By D. L. White

If he was alive today, Dr. King would be preparing to celebrate his birthday on Jan. 15. He would be turning a ripe 94 years old.

Born Jan. 15, 1929, in Atlanta, Ga., Dr. King were he alive today, would absolutely still make appearances and speak truth to power as it relates to the injustices being waged against his people in particular and all disenfranchised people in general, if his health allowed.

In the short time he was active and alive on this earth Dr. King was quite impactful. What would or could he have achieved if he had the lived into his golden years?

A man of peace, a man who preached the promise of a better tomorrow, a man that knew and experienced the immense pressure of a divided society as well as explicit racism at its most fervent level, Dr. Martin Luther King, Jr, more than anything was a man of great faith.

It was that faith that sustained Dr. King during the tumultuous Civil Rights battles of the 50s including the Montgomery Bus Boycott; Encounters with racist Jim Crow State Troopers and Sheriff Bull Conner as well as then separatist Alabama governor George Wallace.

Dr. King and those of his era defeated Jim Crow in the legal sense; he was also victorious in the Bus Boycott. Through their persistence even racist Bull Conner and the Alabama State Troopers had to tip their hats to Dr. King and the mem- bers of the civil rights campaigns throughout the South.

Dr. Martin Luther King, Jr., at a June 8, 1964, press conference for his book ‘Why We Can’t Wait’ (Harper&Row, July 1964) – an important part of the effort to make the civil rights struggle known to national and international audiences. King traveled to promote the book, while also still involved in the St. Augustine (Florida) Movement. The book, about the nonviolent movement against racial segregation in the United States, specifically highlights the 1963 Birmingham campaign. The book describes 1963 as a landmark year in the civil rights movement, and as the beginning of America’s “Negro Revolution.” The seed of the book is King’s “Letter from Birmingham Jail,” which gained national attention.

Eloquent and loquacious, Dr. King prophesied on April 3, 1968, the night before he was killed, “I just want to do God’s will, He has allowed me to go up to the mountain, and I’ve looked over, and I’ve seen the Promised Land. I might not get there with you, but I want you to know tonight, that we as a people will get to the Promised Land.”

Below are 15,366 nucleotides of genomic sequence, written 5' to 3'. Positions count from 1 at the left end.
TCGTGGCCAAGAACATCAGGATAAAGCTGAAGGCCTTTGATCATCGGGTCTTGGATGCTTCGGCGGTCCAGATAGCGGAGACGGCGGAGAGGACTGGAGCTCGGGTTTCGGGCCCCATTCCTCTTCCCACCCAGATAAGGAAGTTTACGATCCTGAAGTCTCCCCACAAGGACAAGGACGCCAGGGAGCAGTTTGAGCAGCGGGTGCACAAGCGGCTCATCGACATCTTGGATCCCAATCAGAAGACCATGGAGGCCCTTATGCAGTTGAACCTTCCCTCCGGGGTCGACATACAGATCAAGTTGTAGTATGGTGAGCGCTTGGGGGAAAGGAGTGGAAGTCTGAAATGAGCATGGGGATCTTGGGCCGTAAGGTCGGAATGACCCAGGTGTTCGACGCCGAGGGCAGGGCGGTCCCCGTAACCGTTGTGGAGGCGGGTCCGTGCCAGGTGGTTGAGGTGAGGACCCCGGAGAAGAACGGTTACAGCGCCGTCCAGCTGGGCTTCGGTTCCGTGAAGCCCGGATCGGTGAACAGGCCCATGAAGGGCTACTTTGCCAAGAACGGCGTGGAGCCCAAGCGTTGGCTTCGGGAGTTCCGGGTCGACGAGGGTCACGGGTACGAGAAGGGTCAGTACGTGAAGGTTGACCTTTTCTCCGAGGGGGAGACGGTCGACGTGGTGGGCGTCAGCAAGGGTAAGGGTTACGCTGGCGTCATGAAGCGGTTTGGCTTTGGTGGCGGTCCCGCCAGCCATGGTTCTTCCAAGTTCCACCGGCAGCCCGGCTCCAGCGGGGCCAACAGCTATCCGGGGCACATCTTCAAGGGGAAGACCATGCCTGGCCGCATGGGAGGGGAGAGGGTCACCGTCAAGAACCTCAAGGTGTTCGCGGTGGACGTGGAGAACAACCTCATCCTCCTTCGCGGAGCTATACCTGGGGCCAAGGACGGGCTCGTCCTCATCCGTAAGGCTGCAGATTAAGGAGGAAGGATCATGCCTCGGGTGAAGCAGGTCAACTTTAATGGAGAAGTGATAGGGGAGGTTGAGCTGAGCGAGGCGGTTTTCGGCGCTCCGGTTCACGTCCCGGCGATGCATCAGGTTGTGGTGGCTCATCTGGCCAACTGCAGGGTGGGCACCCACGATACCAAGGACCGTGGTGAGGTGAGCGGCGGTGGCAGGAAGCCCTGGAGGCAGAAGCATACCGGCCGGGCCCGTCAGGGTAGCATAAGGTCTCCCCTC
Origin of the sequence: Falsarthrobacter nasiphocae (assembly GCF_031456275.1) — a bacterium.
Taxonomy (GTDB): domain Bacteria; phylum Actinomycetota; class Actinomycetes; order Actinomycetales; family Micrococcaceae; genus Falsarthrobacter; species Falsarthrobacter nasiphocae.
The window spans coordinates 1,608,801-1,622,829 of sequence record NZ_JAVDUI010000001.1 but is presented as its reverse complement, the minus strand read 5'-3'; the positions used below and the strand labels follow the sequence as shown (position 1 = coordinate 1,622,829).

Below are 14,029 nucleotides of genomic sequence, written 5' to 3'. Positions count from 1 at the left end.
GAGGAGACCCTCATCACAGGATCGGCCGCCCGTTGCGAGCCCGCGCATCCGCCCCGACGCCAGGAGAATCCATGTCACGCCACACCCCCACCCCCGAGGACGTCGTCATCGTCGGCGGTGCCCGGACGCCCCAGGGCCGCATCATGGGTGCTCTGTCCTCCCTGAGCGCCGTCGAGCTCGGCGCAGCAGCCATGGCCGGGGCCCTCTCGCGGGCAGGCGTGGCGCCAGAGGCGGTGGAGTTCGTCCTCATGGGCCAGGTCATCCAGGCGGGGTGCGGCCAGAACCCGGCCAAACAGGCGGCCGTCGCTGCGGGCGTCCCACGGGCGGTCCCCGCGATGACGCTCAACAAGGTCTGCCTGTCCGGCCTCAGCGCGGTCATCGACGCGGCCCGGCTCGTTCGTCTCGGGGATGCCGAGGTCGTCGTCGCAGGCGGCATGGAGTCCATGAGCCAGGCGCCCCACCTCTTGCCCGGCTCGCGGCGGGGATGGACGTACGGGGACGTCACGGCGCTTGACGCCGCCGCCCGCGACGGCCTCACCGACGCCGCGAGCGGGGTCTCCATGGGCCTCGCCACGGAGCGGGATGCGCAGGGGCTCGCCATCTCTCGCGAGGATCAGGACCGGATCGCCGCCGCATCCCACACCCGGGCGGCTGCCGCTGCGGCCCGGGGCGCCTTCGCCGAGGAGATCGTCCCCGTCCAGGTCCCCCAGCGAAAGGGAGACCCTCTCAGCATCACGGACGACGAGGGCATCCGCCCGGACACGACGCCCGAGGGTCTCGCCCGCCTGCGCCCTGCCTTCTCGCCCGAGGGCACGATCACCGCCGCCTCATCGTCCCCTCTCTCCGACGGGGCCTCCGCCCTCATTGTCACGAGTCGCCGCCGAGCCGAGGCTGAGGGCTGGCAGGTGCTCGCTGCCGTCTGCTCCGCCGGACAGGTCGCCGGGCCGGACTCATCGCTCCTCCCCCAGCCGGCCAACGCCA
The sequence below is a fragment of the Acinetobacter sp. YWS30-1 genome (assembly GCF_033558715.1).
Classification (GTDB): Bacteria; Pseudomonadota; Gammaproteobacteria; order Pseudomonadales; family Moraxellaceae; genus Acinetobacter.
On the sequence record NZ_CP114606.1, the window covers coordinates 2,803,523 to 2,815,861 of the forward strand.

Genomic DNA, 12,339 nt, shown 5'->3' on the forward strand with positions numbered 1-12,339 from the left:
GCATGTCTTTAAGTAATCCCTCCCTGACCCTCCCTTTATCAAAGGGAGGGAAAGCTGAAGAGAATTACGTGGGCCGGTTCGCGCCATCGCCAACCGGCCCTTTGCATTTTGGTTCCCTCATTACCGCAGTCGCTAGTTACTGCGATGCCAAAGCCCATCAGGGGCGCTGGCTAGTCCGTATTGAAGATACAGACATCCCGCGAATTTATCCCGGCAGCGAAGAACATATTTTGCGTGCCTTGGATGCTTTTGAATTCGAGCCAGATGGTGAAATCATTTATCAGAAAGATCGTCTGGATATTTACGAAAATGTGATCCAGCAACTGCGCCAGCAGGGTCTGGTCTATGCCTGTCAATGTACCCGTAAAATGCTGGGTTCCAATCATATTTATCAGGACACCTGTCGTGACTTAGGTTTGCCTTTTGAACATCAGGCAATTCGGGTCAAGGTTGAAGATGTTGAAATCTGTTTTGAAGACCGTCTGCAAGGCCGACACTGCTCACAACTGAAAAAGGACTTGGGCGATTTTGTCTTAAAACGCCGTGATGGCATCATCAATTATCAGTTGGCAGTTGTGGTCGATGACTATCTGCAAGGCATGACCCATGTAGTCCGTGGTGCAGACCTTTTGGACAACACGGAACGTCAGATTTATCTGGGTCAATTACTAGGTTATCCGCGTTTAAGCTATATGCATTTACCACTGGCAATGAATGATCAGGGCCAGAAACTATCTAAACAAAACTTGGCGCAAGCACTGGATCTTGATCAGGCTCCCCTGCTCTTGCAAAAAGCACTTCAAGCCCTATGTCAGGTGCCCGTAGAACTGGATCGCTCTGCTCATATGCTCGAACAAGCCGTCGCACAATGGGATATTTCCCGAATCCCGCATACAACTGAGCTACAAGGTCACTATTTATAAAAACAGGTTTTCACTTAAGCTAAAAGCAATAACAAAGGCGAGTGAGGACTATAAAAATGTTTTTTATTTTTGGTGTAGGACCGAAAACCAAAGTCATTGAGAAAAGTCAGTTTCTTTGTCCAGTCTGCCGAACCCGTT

America is again facing difficult times, the majority of which have been self-inflicted by a callous and often unrelenting GOP that neither want to compromise nor work through difficult issues that impact all Americans.

After regaining the House during the 2022 mid-term elections, the GOP is perched to offer no real solutions to the ills facing the US as the dawn of a new year unfolds. This begs the question, “Could Dr. King’s influence have caused the GOP to work across the aisle and put Joe and Jane Public first and not themselves.

Could a 94-year-old Dr. King who had traveled extensively during his prime and no doubt continued to travel domestically as well as internationally to address issues of unrest, conflict and war to assist those being oppressed, marginalized and dehumanized still possess enough energy, to address the issues of the 21st century?

The immediate response is of course Dr. King could and would have attempted to work with world leaders and the Republican Party in the halls of justice. He would have been utterly upset and even embarrassed by the actions of the Jan. 6 insurrectionists.

Dr. King would have attempted to meet and confer, with the Freedom Caucus the ultra conservative group that appear to be about stalling and blocking legislation instead of working for positive resolves.

Dr. King in his infinite wisdom would have challenged the GOP leadership by suggesting, “Courage faces fear and thereby masters it. Cowardice represses fear and is there-by mastered by it. Courageous men never lose the zest for living even though their life situation is zestless.

“We must constantly build dykes of courage to hold back the flood of fear. The ultimate measure of a man is not where he stands in moments of comfort and convenience, but where he stands at times of challenge and controversy.”

Facing threatening phone calls and actual threats on his life. Dr. King recalled entering into intercession and asking for help to protect his family: “I can’t face this alone; I can’t put my family through this.”

Bowing his head in silent prayer. Dr. King reported a feeling a burden had been lifted from him and perceiving the glow of a bright light and a new level of resilience. A challenge no doubt. However, Dr. King – even at 94 – would welcome the challenge and would have been up to go the distance all the while keep- ing his eyes on the prize.

In his own words, Dr. King stated: “Now is the time to lift our national policy from the quicksand of racial injustice to the solid rock of human dignity.”

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